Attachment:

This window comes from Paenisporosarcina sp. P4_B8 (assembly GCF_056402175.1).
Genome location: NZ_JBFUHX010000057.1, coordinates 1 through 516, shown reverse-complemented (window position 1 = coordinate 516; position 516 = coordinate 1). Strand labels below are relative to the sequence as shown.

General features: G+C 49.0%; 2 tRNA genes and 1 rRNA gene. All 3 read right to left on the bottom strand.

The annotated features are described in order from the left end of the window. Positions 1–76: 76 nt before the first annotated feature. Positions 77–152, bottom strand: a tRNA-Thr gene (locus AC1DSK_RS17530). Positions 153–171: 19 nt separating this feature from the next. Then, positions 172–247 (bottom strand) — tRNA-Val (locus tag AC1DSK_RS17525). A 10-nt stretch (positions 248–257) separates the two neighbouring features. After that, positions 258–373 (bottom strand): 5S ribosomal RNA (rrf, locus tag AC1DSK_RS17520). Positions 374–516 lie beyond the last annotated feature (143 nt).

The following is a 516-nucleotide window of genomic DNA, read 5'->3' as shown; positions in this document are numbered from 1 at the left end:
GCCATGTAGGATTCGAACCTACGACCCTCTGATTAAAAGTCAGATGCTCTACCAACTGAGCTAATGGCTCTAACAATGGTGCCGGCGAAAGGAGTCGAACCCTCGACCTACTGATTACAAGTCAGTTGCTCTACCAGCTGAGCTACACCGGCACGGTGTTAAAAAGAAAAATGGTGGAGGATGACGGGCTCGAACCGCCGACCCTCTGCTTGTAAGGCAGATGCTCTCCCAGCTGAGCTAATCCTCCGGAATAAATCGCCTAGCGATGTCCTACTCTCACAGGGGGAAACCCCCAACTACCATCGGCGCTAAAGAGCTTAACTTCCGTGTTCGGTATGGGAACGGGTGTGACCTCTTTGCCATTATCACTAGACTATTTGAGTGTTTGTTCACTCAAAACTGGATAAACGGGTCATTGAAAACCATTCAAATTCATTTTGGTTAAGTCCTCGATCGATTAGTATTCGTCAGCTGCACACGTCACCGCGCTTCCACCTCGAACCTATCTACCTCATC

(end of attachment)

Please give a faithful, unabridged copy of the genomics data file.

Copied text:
This window comes from Paenisporosarcina sp. P4_B8 (assembly GCF_056402175.1).
Genome location: NZ_JBFUHX010000057.1, coordinates 1 through 516, shown reverse-complemented (window position 1 = coordinate 516; position 516 = coordinate 1). Strand labels below are relative to the sequence as shown.

General features: G+C 49.0%; 2 tRNA genes and 1 rRNA gene. All 3 read right to left on the bottom strand.

The annotated features are described in order from the left end of the window. Positions 1–76: 76 nt before the first annotated feature. Positions 77–152, bottom strand: a tRNA-Thr gene (locus AC1DSK_RS17530). Positions 153–171: 19 nt separating this feature from the next. Then, positions 172–247 (bottom strand) — tRNA-Val (locus tag AC1DSK_RS17525). A 10-nt stretch (positions 248–257) separates the two neighbouring features. After that, positions 258–373 (bottom strand): 5S ribosomal RNA (rrf, locus tag AC1DSK_RS17520). Positions 374–516 lie beyond the last annotated feature (143 nt).

The following is a 516-nucleotide window of genomic DNA, read 5'->3' as shown; positions in this document are numbered from 1 at the left end:
GCCATGTAGGATTCGAACCTACGACCCTCTGATTAAAAGTCAGATGCTCTACCAACTGAGCTAATGGCTCTAACAATGGTGCCGGCGAAAGGAGTCGAACCCTCGACCTACTGATTACAAGTCAGTTGCTCTACCAGCTGAGCTACACCGGCACGGTGTTAAAAAGAAAAATGGTGGAGGATGACGGGCTCGAACCGCCGACCCTCTGCTTGTAAGGCAGATGCTCTCCCAGCTGAGCTAATCCTCCGGAATAAATCGCCTAGCGATGTCCTACTCTCACAGGGGGAAACCCCCAACTACCATCGGCGCTAAAGAGCTTAACTTCCGTGTTCGGTATGGGAACGGGTGTGACCTCTTTGCCATTATCACTAGACTATTTGAGTGTTTGTTCACTCAAAACTGGATAAACGGGTCATTGAAAACCATTCAAATTCATTTTGGTTAAGTCCTCGATCGATTAGTATTCGTCAGCTGCACACGTCACCGCGCTTCCACCTCGAACCTATCTACCTCATC